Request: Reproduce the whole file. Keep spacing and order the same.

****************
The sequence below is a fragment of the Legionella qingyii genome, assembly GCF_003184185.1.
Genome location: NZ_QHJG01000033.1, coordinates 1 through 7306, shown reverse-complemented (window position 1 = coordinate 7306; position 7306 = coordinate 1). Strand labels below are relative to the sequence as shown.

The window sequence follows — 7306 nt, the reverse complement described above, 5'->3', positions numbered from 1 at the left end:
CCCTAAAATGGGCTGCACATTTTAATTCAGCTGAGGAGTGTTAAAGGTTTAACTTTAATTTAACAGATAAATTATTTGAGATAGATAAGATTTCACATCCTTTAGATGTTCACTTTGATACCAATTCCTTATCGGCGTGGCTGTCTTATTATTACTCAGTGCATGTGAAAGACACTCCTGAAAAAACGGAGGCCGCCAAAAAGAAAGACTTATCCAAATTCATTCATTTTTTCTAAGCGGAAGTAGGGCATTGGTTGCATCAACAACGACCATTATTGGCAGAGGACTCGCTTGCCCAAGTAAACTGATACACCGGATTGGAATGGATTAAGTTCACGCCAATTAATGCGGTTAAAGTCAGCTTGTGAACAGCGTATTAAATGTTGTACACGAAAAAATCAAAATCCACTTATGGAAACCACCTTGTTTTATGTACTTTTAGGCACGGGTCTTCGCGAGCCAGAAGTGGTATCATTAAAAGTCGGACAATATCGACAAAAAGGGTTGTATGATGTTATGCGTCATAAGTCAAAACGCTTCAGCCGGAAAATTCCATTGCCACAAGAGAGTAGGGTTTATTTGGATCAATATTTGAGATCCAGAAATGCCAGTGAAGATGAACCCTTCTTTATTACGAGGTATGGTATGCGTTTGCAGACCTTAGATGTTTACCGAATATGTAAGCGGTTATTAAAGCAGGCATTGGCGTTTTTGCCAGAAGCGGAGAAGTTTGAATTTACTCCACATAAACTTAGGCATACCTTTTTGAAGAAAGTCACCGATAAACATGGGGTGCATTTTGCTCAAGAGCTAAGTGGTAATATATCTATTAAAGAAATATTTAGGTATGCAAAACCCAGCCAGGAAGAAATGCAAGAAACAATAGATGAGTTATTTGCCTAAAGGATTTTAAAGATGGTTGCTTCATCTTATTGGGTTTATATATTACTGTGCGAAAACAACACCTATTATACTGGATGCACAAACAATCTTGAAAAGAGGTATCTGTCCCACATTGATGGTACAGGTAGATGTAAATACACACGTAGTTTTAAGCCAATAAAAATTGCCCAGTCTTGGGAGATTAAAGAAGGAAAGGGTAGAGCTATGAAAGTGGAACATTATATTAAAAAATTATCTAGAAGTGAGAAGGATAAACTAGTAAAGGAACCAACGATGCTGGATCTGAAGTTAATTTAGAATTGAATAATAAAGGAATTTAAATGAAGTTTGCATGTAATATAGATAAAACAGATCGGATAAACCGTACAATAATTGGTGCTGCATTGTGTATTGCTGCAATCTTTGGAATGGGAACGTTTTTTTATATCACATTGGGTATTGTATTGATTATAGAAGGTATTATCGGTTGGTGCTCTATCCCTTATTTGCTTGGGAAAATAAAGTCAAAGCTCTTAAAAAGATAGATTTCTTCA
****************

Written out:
The sequence below is a fragment of the Legionella qingyii genome, assembly GCF_003184185.1.
Genome location: NZ_QHJG01000033.1, coordinates 1 through 7306, shown reverse-complemented (window position 1 = coordinate 7306; position 7306 = coordinate 1). Strand labels below are relative to the sequence as shown.

The window sequence follows — 7306 nt, the reverse complement described above, 5'->3', positions numbered from 1 at the left end:
CCCTAAAATGGGCTGCACATTTTAATTCAGCTGAGGAGTGTTAAAGGTTTAACTTTAATTTAACAGATAAATTATTTGAGATAGATAAGATTTCACATCCTTTAGATGTTCACTTTGATACCAATTCCTTATCGGCGTGGCTGTCTTATTATTACTCAGTGCATGTGAAAGACACTCCTGAAAAAACGGAGGCCGCCAAAAAGAAAGACTTATCCAAATTCATTCATTTTTTCTAAGCGGAAGTAGGGCATTGGTTGCATCAACAACGACCATTATTGGCAGAGGACTCGCTTGCCCAAGTAAACTGATACACCGGATTGGAATGGATTAAGTTCACGCCAATTAATGCGGTTAAAGTCAGCTTGTGAACAGCGTATTAAATGTTGTACACGAAAAAATCAAAATCCACTTATGGAAACCACCTTGTTTTATGTACTTTTAGGCACGGGTCTTCGCGAGCCAGAAGTGGTATCATTAAAAGTCGGACAATATCGACAAAAAGGGTTGTATGATGTTATGCGTCATAAGTCAAAACGCTTCAGCCGGAAAATTCCATTGCCACAAGAGAGTAGGGTTTATTTGGATCAATATTTGAGATCCAGAAATGCCAGTGAAGATGAACCCTTCTTTATTACGAGGTATGGTATGCGTTTGCAGACCTTAGATGTTTACCGAATATGTAAGCGGTTATTAAAGCAGGCATTGGCGTTTTTGCCAGAAGCGGAGAAGTTTGAATTTACTCCACATAAACTTAGGCATACCTTTTTGAAGAAAGTCACCGATAAACATGGGGTGCATTTTGCTCAAGAGCTAAGTGGTAATATATCTATTAAAGAAATATTTAGGTATGCAAAACCCAGCCAGGAAGAAATGCAAGAAACAATAGATGAGTTATTTGCCTAAAGGATTTTAAAGATGGTTGCTTCATCTTATTGGGTTTATATATTACTGTGCGAAAACAACACCTATTATACTGGATGCACAAACAATCTTGAAAAGAGGTATCTGTCCCACATTGATGGTACAGGTAGATGTAAATACACACGTAGTTTTAAGCCAATAAAAATTGCCCAGTCTTGGGAGATTAAAGAAGGAAAGGGTAGAGCTATGAAAGTGGAACATTATATTAAAAAATTATCTAGAAGTGAGAAGGATAAACTAGTAAAGGAACCAACGATGCTGGATCTGAAGTTAATTTAGAATTGAATAATAAAGGAATTTAAATGAAGTTTGCATGTAATATAGATAAAACAGATCGGATAAACCGTACAATAATTGGTGCTGCATTGTGTATTGCTGCAATCTTTGGAATGGGAACGTTTTTTTATATCACATTGGGTATTGTATTGATTATAGAAGGTATTATCGGTTGGTGCTCTATCCCTTATTTGCTTGGGAAAATAAAGTCAAAGCTCTTAAAAAGATAGATTTCTTCA